Everton might not be ever-presents in the Premier League for much longer. A team with acute problems on the road lost their way and their lead. They could find themselves in the bottom three on Sunday, while Burnley glimpse a route out of trouble. After registering just three wins all season, they conjured a comeback victory, courtesy of Maxwel Cornet’s decider, and with a trip to Norwich next, may record two in a week.
Everton’s sixth successive away defeat may be their most damaging yet. Their advantage over Burnley is cut to a solitary point and their 68-year stay in the top flight has rarely been as endangered. Even a remarkable performance by Richarlison, who scored twice, was not enough for Frank Lampard. Drenched by the swirling rain, he looked beleaguered as his side were beaten.
When these sides met in September, Everton’s victory took them level on points with the leaders. Suffice to say much has changed in the intervening seven months. The importance of the occasion brought a sense of urgency, but there was precious little accuracy as wayward passes showed why both these teams have among the lowest pass completion rates in the division.
This shaped up as one of those rare games when Burnley have more of the ball. Perhaps Sean Dyche sensed Everton’s frailties when he named an unusually attacking lineup. Maxwel Cornet started on the left wing as the out-of-form Dwight McNeil was omitted. Jay Rodriguez returned, ending Saturday’s flirtation with 4-4-2.
And yet, while two attackers came into the team, the scorer of Burnley’s fourth goal in 12 games was a recalled defender. Back after suspension, Nathan Collins opened his Clarets account with a volley after Cornet’s deep corner. For Everton, set-piece problems were the recurrence of a depressingly familiar theme. For Alex Iwobi, who lost his bearings and Collins alike, it was a second costly error in four days: he was also culpable for West Ham’s winner at the weekend.
Burnley’s own self-destructive streak was also quickly demonstrated. Ashley Westwood’s evening had begun promisingly as he almost put Burnley ahead with a curler. It soon deteriorated. Westwood tugged needlessly and rather ineffectually at Anthony Gordon. The Everton winger took the opportunity to go to ground and Richarlison rolled in the penalty.
The Brazilian’s drought has been a cause of Everton’s troubles but he looked buoyed by his first goal in 11 games. Cutting in from the left, he had a shot deflected over. He almost supplied Dominic Calvert-Lewin with a simple finish. He brought Everton dominance on their left flank and when it yielded a second spot-kick, the surprise was that he and the tormented Connor Roberts were not the protagonists.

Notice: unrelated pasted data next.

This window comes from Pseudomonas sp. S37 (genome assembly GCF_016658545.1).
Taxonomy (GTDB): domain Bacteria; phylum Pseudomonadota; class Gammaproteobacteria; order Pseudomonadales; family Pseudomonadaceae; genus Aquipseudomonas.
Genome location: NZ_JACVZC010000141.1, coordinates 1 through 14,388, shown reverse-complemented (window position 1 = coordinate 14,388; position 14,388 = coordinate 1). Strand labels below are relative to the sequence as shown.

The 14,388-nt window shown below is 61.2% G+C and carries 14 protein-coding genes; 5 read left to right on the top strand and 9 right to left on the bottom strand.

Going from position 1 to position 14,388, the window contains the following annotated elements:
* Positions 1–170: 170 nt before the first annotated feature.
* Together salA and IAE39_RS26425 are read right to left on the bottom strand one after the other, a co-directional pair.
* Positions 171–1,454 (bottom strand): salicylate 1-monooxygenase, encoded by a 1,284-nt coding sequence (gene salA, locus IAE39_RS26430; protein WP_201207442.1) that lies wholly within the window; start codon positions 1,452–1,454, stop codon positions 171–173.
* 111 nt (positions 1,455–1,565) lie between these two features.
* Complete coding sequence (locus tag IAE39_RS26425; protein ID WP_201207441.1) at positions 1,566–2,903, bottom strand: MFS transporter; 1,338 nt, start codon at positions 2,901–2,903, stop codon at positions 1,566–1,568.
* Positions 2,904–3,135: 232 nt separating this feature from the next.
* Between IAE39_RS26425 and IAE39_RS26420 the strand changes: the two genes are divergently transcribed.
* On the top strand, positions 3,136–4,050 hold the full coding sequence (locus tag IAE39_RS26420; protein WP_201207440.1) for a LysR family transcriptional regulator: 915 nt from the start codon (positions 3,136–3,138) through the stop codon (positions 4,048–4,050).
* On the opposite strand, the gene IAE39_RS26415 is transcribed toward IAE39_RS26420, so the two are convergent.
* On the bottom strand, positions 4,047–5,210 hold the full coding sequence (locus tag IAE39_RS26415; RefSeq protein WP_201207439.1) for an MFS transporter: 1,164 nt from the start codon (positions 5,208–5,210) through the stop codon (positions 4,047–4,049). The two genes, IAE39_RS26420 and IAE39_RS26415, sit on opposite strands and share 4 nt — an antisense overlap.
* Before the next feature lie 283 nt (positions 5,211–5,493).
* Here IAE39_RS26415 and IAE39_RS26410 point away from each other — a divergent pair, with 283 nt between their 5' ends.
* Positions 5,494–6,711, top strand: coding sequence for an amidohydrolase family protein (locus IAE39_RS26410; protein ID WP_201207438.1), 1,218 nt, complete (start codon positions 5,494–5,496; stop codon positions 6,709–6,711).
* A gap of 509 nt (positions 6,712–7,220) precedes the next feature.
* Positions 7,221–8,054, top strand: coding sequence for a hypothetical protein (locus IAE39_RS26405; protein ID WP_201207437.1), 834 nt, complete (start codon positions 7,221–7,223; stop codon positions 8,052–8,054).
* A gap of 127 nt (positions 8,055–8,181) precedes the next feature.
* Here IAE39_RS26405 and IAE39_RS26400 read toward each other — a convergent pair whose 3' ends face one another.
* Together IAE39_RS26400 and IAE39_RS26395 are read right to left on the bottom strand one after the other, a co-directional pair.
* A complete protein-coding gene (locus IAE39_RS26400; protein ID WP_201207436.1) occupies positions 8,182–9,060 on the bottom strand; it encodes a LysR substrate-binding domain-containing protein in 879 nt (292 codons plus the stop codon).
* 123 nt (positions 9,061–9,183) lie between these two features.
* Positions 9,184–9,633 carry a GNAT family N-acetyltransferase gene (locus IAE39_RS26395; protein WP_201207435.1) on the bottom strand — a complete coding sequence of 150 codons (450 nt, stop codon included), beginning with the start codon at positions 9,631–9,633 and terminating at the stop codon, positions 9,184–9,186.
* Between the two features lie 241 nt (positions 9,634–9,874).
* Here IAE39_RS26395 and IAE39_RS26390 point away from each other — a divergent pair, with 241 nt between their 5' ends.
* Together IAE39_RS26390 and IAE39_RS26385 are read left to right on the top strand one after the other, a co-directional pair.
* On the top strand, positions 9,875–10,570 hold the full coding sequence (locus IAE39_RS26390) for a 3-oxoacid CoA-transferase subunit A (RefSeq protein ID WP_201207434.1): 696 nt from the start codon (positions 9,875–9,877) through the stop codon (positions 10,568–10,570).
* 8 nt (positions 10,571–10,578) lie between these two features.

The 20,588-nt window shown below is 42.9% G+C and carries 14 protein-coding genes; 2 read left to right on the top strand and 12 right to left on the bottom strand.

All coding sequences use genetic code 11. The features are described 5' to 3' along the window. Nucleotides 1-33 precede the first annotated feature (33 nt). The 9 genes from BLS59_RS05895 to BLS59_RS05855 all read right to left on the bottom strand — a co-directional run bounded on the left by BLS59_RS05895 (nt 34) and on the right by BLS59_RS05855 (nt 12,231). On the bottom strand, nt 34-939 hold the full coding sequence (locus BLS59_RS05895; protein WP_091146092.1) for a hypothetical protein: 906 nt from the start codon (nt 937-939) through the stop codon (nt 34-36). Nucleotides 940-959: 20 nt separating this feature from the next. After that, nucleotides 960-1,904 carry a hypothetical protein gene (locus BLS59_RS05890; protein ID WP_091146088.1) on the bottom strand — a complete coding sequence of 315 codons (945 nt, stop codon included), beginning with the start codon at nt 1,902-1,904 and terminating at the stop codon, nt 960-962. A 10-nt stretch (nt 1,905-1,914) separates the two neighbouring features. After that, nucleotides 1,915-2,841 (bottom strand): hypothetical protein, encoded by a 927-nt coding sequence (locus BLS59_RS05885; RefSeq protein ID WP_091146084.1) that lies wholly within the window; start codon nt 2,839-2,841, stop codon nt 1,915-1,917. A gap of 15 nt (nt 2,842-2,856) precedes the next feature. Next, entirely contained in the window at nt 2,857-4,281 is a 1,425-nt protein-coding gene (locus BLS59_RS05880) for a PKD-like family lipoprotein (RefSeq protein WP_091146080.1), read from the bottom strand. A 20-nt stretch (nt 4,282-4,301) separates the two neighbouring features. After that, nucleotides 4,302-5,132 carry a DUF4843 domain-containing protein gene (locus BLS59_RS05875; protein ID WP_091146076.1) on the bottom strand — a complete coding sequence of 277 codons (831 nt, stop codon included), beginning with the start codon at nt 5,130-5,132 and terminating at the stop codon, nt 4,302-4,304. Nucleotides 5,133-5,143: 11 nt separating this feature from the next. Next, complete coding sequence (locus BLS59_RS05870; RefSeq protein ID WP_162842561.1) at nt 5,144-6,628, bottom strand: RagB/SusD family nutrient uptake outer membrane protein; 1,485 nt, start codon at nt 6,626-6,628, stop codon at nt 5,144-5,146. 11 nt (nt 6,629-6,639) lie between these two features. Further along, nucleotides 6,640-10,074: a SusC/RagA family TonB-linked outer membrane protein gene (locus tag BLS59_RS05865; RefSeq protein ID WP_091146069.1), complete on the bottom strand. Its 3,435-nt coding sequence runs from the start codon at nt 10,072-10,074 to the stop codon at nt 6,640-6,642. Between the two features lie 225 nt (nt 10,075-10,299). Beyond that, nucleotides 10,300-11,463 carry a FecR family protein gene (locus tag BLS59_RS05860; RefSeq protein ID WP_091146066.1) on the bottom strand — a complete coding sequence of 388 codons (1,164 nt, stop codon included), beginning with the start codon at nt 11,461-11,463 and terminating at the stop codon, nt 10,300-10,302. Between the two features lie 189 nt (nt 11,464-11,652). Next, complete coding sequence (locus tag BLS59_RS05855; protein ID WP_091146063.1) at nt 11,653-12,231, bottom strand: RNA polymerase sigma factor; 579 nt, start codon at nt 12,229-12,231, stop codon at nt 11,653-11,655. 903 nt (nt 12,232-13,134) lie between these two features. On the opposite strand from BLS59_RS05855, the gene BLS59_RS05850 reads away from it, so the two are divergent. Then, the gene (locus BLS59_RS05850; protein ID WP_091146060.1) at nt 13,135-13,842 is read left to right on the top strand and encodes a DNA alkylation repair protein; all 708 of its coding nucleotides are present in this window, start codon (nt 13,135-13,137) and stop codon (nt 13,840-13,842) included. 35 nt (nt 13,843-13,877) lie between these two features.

Instead, the former Everton winger Aaron Lennon tripped Vitalii Mykolenko and, after Mike Dean was sent to the monitor to review the decision, a second penalty was awarded. The decision to install Richarlison as penalty-taker after Calvert-Lewin missed against Brighton was further endorsed as he sent Nick Pope the wrong way for a second time.
The second half began as the first ended, with Burnley pressure interrupted by Everton’s searing counterattacks. Richarlison set about sprinting past Roberts with conspicuous ease but fired wide. When Jonjoe Kenny’s cross took flight and bounced off the post, Richarlison almost converted the rebound.
A miss proved a turning point. Charlie Taylor surged to the byline and drilled a low cross into the six-yard box. Rodriguez arrived unchecked to finish. It was just a second goal in 39 league games for the homegrown forward and he was serenaded by the Burnley fans.
Everton had been creaking, perhaps unsurprisingly with the callow Jarrad Branthwaite, their fifth-choice centre-back, pressed in for the suspended Michael Keane, and the defender Mason Holgate having to act as the holding midfielder. Richarlison resumed his one-man assault on the Burnley goal, with Pope parrying an overhead kick. When the Brazilian released Anthony Gordon, James Tarkowski flew in to block his shot.
The value of it soon became apparent. Dyche sent for Matej Vydra and he got the assist for the winner, with Everton architects of their own downfall. Jordan Pickford sliced the ball out for a throw, then Ben Godfrey sliced an attempted clearance. Vydra crossed and Cornet lifted his shot into the roof of the net.